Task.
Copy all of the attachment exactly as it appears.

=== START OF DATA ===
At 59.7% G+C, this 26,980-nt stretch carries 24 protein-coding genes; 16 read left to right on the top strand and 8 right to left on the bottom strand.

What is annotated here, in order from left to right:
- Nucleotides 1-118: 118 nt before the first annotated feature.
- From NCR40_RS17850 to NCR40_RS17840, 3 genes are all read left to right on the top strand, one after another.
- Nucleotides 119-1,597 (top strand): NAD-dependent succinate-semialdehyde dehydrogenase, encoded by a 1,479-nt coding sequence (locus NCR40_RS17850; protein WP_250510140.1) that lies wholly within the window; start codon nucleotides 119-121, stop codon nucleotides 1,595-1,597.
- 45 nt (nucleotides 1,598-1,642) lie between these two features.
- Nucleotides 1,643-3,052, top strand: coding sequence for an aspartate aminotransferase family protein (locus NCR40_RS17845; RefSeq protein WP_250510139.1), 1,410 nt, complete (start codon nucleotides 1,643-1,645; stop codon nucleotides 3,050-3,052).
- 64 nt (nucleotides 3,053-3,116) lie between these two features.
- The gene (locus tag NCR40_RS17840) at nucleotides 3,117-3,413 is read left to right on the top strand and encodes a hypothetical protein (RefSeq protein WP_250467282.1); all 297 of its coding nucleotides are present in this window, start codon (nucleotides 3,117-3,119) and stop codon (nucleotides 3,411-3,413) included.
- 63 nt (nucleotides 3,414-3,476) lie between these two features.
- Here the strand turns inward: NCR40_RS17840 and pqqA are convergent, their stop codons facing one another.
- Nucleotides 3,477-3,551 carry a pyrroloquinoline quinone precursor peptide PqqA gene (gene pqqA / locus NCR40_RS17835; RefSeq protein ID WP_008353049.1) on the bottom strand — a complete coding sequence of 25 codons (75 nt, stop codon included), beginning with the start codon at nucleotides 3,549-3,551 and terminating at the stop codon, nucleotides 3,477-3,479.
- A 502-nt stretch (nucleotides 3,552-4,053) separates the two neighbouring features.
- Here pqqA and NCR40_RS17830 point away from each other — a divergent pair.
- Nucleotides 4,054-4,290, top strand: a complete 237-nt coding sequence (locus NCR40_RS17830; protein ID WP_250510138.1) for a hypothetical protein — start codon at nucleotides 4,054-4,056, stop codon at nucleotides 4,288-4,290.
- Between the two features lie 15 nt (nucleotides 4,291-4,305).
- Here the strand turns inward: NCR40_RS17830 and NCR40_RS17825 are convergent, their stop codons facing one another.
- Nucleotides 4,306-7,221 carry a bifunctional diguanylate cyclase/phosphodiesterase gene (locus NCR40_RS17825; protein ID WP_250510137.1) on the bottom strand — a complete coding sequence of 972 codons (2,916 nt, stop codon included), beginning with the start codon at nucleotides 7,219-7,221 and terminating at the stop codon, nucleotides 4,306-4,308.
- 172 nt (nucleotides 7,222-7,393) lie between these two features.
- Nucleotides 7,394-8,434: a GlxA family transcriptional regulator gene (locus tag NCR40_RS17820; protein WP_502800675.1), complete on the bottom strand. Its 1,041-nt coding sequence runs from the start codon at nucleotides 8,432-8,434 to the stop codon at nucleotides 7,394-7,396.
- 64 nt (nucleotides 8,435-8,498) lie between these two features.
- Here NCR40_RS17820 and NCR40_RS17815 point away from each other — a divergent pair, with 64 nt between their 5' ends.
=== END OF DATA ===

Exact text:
At 59.7% G+C, this 26,980-nt stretch carries 24 protein-coding genes; 16 read left to right on the top strand and 8 right to left on the bottom strand.

What is annotated here, in order from left to right:
- Nucleotides 1-118: 118 nt before the first annotated feature.
- From NCR40_RS17850 to NCR40_RS17840, 3 genes are all read left to right on the top strand, one after another.
- Nucleotides 119-1,597 (top strand): NAD-dependent succinate-semialdehyde dehydrogenase, encoded by a 1,479-nt coding sequence (locus NCR40_RS17850; protein WP_250510140.1) that lies wholly within the window; start codon nucleotides 119-121, stop codon nucleotides 1,595-1,597.
- 45 nt (nucleotides 1,598-1,642) lie between these two features.
- Nucleotides 1,643-3,052, top strand: coding sequence for an aspartate aminotransferase family protein (locus NCR40_RS17845; RefSeq protein WP_250510139.1), 1,410 nt, complete (start codon nucleotides 1,643-1,645; stop codon nucleotides 3,050-3,052).
- 64 nt (nucleotides 3,053-3,116) lie between these two features.
- The gene (locus tag NCR40_RS17840) at nucleotides 3,117-3,413 is read left to right on the top strand and encodes a hypothetical protein (RefSeq protein WP_250467282.1); all 297 of its coding nucleotides are present in this window, start codon (nucleotides 3,117-3,119) and stop codon (nucleotides 3,411-3,413) included.
- 63 nt (nucleotides 3,414-3,476) lie between these two features.
- Here the strand turns inward: NCR40_RS17840 and pqqA are convergent, their stop codons facing one another.
- Nucleotides 3,477-3,551 carry a pyrroloquinoline quinone precursor peptide PqqA gene (gene pqqA / locus NCR40_RS17835; RefSeq protein ID WP_008353049.1) on the bottom strand — a complete coding sequence of 25 codons (75 nt, stop codon included), beginning with the start codon at nucleotides 3,549-3,551 and terminating at the stop codon, nucleotides 3,477-3,479.
- A 502-nt stretch (nucleotides 3,552-4,053) separates the two neighbouring features.
- Here pqqA and NCR40_RS17830 point away from each other — a divergent pair.
- Nucleotides 4,054-4,290, top strand: a complete 237-nt coding sequence (locus NCR40_RS17830; protein ID WP_250510138.1) for a hypothetical protein — start codon at nucleotides 4,054-4,056, stop codon at nucleotides 4,288-4,290.
- Between the two features lie 15 nt (nucleotides 4,291-4,305).
- Here the strand turns inward: NCR40_RS17830 and NCR40_RS17825 are convergent, their stop codons facing one another.
- Nucleotides 4,306-7,221 carry a bifunctional diguanylate cyclase/phosphodiesterase gene (locus NCR40_RS17825; protein ID WP_250510137.1) on the bottom strand — a complete coding sequence of 972 codons (2,916 nt, stop codon included), beginning with the start codon at nucleotides 7,219-7,221 and terminating at the stop codon, nucleotides 4,306-4,308.
- 172 nt (nucleotides 7,222-7,393) lie between these two features.
- Nucleotides 7,394-8,434: a GlxA family transcriptional regulator gene (locus tag NCR40_RS17820; protein WP_502800675.1), complete on the bottom strand. Its 1,041-nt coding sequence runs from the start codon at nucleotides 8,432-8,434 to the stop codon at nucleotides 7,394-7,396.
- 64 nt (nucleotides 8,435-8,498) lie between these two features.
- Here NCR40_RS17820 and NCR40_RS17815 point away from each other — a divergent pair, with 64 nt between their 5' ends.